Senator McLachlan Honored by Family Institute of Connecticut

December 8, 2009

FIC Presents Sen. McLachlan with 1st Annual Charles Stetson Award

Hartford, CT – State Senator Michael McLachlan (R-Danbury) proudly announced today that he has been selected to receive the first annual Charles Stetson Award by the Family Institute of Connecticut (FIC). The award is given in recognition of courage and defense of faith and family.

“The Family Institute of Connecticut upholds many qualities and values that I hold dear like the importance of strong family bonds, honor and faith,” said Senator McLachlan. “To be recognized by such an effective group is a true privilege and I am grateful and humbled by their support.”

Senator McLachlan was chosen to receive this award for his efforts opposing SB 1098: An Act Modifying Corporate Laws Relating to Certain Religious Corporations. The bill was introduced in the 2009 legislative session by the co-chairs of the Judiciary Committee, State Senator Andrew McDonald (D-Stamford) and State Representative Michael Lawlor (D – East Haven) and sought to remove all financial control from clergy of the Roman Catholic Church and install it in a board of directors comprised of lay members elected from within the parish. The bill also sought to expand the Attorney General’s authority to investigate church finances. The proposal of this bill unleashed a massive opposition movement, largely amongst the Roman Catholic community, and the Judiciary Committee ultimately tabled the bill.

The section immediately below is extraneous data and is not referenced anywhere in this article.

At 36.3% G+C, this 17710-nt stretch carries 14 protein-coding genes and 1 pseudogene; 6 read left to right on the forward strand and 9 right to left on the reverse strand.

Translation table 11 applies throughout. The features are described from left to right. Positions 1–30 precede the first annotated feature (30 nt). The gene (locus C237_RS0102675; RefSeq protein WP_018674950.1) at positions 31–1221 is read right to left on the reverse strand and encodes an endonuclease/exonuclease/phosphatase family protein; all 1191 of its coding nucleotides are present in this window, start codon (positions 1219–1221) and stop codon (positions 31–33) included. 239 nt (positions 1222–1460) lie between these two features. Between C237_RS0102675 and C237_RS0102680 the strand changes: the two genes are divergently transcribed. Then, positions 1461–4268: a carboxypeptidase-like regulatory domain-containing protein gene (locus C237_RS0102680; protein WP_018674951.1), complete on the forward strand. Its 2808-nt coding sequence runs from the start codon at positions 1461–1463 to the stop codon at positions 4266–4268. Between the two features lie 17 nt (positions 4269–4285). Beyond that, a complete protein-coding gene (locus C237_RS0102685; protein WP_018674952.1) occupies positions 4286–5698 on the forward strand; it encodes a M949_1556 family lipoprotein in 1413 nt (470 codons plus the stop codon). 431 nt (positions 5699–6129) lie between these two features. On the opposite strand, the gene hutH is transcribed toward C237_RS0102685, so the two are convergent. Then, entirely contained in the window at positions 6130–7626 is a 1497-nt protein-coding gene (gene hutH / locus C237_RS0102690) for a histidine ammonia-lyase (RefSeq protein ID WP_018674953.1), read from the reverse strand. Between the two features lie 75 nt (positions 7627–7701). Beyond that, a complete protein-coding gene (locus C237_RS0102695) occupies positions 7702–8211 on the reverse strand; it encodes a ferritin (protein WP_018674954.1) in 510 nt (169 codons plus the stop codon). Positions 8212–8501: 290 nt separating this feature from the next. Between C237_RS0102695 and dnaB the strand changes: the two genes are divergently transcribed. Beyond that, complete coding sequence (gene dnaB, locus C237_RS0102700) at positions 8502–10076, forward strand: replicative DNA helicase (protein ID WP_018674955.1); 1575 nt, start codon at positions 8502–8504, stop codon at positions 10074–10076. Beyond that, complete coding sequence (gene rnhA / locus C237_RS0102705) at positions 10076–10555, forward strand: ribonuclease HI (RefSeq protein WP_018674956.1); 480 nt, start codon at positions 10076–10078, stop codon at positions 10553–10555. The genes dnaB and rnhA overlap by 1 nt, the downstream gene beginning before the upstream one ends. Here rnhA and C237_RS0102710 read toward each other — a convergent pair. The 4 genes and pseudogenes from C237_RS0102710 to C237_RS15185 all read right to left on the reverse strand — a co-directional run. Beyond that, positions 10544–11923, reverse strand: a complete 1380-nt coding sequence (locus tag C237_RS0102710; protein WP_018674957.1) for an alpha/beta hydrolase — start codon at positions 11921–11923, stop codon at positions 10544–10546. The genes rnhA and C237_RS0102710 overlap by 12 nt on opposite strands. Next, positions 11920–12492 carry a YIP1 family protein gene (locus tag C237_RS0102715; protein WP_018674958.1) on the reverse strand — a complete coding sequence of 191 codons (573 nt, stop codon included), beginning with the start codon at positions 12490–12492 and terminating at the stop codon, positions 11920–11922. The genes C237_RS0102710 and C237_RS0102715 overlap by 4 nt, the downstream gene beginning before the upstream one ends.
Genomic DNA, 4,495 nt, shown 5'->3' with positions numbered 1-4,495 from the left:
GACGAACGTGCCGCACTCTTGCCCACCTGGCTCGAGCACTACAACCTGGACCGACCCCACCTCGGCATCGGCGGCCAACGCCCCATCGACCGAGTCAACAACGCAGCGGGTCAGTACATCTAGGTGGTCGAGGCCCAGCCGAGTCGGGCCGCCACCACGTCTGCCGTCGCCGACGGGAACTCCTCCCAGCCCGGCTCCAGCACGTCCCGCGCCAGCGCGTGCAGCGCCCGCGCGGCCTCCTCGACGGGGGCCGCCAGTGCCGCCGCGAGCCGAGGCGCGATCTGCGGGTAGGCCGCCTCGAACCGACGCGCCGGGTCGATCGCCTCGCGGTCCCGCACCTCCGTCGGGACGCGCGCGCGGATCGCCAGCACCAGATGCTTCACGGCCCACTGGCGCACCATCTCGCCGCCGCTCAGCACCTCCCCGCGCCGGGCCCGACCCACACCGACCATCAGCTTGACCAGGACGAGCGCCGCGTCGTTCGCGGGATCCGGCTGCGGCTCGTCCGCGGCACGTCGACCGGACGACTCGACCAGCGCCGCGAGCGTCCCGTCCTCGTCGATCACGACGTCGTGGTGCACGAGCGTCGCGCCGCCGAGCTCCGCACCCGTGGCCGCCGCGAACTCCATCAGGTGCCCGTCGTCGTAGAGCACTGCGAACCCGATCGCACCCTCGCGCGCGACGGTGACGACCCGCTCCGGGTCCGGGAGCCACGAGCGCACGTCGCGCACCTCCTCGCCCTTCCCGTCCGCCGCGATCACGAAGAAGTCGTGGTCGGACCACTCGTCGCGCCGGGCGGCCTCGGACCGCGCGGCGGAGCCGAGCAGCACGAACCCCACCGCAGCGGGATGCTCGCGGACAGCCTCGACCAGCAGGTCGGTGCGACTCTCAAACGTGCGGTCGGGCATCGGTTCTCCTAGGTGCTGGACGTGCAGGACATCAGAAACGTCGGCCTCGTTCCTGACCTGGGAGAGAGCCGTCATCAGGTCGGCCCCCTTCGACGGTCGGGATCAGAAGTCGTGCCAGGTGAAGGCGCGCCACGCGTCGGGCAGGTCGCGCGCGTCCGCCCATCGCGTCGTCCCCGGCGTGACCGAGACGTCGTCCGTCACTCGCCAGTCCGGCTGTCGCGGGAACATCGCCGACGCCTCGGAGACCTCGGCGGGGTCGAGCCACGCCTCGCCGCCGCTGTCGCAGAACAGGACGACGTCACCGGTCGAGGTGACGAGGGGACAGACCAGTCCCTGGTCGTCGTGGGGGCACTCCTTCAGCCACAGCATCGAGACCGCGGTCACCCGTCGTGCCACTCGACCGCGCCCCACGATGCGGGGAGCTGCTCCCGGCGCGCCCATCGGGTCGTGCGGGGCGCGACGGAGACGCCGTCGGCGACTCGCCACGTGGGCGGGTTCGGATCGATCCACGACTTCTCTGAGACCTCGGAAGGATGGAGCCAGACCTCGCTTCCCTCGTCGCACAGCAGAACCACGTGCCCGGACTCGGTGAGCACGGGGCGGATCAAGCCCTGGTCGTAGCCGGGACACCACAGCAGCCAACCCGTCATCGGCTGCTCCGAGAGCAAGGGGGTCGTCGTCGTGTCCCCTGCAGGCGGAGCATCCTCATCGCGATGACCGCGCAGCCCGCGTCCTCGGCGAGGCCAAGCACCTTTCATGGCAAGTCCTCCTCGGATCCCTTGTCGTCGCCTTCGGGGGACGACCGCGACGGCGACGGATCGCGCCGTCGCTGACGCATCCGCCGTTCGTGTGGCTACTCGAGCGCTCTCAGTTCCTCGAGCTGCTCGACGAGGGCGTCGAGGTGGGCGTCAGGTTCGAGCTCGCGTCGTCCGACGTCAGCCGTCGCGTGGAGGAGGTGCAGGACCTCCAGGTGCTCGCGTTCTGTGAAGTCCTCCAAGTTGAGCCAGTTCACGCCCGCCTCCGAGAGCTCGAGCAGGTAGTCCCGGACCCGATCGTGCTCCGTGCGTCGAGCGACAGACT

Senator McLachlan called SB 1098 an attack on the Church’s constitutionally protected autonomy and questioned it being raised in the first place. “Although this bill was reportedly proposed at the behest of constituents who were concerned over allegations of financial abuse at Connecticut parishes, this bill should never have been raised. The criminal justice system should be allowed to work,” said Senator McLachlan.

“Fortunately, the bill was tabled but this could not have happened without the impassioned efforts of Catholics, and those of other religious traditions, concerned about its potential impact on the separation of church and state. I was proud to lend my voice to their efforts and will continue to follow my conscience in the legislature.”

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